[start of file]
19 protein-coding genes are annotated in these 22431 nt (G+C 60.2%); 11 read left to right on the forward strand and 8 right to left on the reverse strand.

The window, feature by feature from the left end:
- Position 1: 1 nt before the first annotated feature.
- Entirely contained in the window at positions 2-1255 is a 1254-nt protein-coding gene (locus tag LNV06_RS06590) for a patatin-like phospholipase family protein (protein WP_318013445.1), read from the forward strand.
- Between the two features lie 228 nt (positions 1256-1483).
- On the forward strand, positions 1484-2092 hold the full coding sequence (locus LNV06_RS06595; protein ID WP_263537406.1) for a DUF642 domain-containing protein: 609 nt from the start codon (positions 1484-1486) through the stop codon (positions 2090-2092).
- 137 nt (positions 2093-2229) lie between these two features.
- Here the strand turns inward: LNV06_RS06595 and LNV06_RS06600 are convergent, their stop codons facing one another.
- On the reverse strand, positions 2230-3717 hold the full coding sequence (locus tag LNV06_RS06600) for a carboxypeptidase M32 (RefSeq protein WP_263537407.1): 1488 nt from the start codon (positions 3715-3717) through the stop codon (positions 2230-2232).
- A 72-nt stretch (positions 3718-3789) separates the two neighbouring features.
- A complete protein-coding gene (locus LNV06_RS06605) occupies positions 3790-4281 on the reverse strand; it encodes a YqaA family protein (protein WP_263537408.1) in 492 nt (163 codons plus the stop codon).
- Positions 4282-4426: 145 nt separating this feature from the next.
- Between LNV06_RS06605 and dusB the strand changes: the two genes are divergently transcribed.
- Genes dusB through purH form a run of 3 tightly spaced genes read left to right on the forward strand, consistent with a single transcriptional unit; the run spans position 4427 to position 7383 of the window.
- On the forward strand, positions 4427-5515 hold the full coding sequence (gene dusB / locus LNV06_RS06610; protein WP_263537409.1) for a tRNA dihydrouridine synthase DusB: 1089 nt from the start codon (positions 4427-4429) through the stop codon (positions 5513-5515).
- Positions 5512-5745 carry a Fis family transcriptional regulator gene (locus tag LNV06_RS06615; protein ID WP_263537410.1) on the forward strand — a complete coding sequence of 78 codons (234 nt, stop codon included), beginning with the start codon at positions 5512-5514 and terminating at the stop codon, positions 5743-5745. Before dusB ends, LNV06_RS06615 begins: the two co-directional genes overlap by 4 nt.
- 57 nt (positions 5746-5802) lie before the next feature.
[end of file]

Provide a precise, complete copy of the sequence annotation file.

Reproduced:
19 protein-coding genes are annotated in these 22431 nt (G+C 60.2%); 11 read left to right on the forward strand and 8 right to left on the reverse strand.

The window, feature by feature from the left end:
- Position 1: 1 nt before the first annotated feature.
- Entirely contained in the window at positions 2-1255 is a 1254-nt protein-coding gene (locus tag LNV06_RS06590) for a patatin-like phospholipase family protein (protein WP_318013445.1), read from the forward strand.
- Between the two features lie 228 nt (positions 1256-1483).
- On the forward strand, positions 1484-2092 hold the full coding sequence (locus LNV06_RS06595; protein ID WP_263537406.1) for a DUF642 domain-containing protein: 609 nt from the start codon (positions 1484-1486) through the stop codon (positions 2090-2092).
- 137 nt (positions 2093-2229) lie between these two features.
- Here the strand turns inward: LNV06_RS06595 and LNV06_RS06600 are convergent, their stop codons facing one another.
- On the reverse strand, positions 2230-3717 hold the full coding sequence (locus tag LNV06_RS06600) for a carboxypeptidase M32 (RefSeq protein WP_263537407.1): 1488 nt from the start codon (positions 3715-3717) through the stop codon (positions 2230-2232).
- A 72-nt stretch (positions 3718-3789) separates the two neighbouring features.
- A complete protein-coding gene (locus LNV06_RS06605) occupies positions 3790-4281 on the reverse strand; it encodes a YqaA family protein (protein WP_263537408.1) in 492 nt (163 codons plus the stop codon).
- Positions 4282-4426: 145 nt separating this feature from the next.
- Between LNV06_RS06605 and dusB the strand changes: the two genes are divergently transcribed.
- Genes dusB through purH form a run of 3 tightly spaced genes read left to right on the forward strand, consistent with a single transcriptional unit; the run spans position 4427 to position 7383 of the window.
- On the forward strand, positions 4427-5515 hold the full coding sequence (gene dusB / locus LNV06_RS06610; protein WP_263537409.1) for a tRNA dihydrouridine synthase DusB: 1089 nt from the start codon (positions 4427-4429) through the stop codon (positions 5513-5515).
- Positions 5512-5745 carry a Fis family transcriptional regulator gene (locus tag LNV06_RS06615; protein ID WP_263537410.1) on the forward strand — a complete coding sequence of 78 codons (234 nt, stop codon included), beginning with the start codon at positions 5512-5514 and terminating at the stop codon, positions 5743-5745. Before dusB ends, LNV06_RS06615 begins: the two co-directional genes overlap by 4 nt.
- 57 nt (positions 5746-5802) lie before the next feature.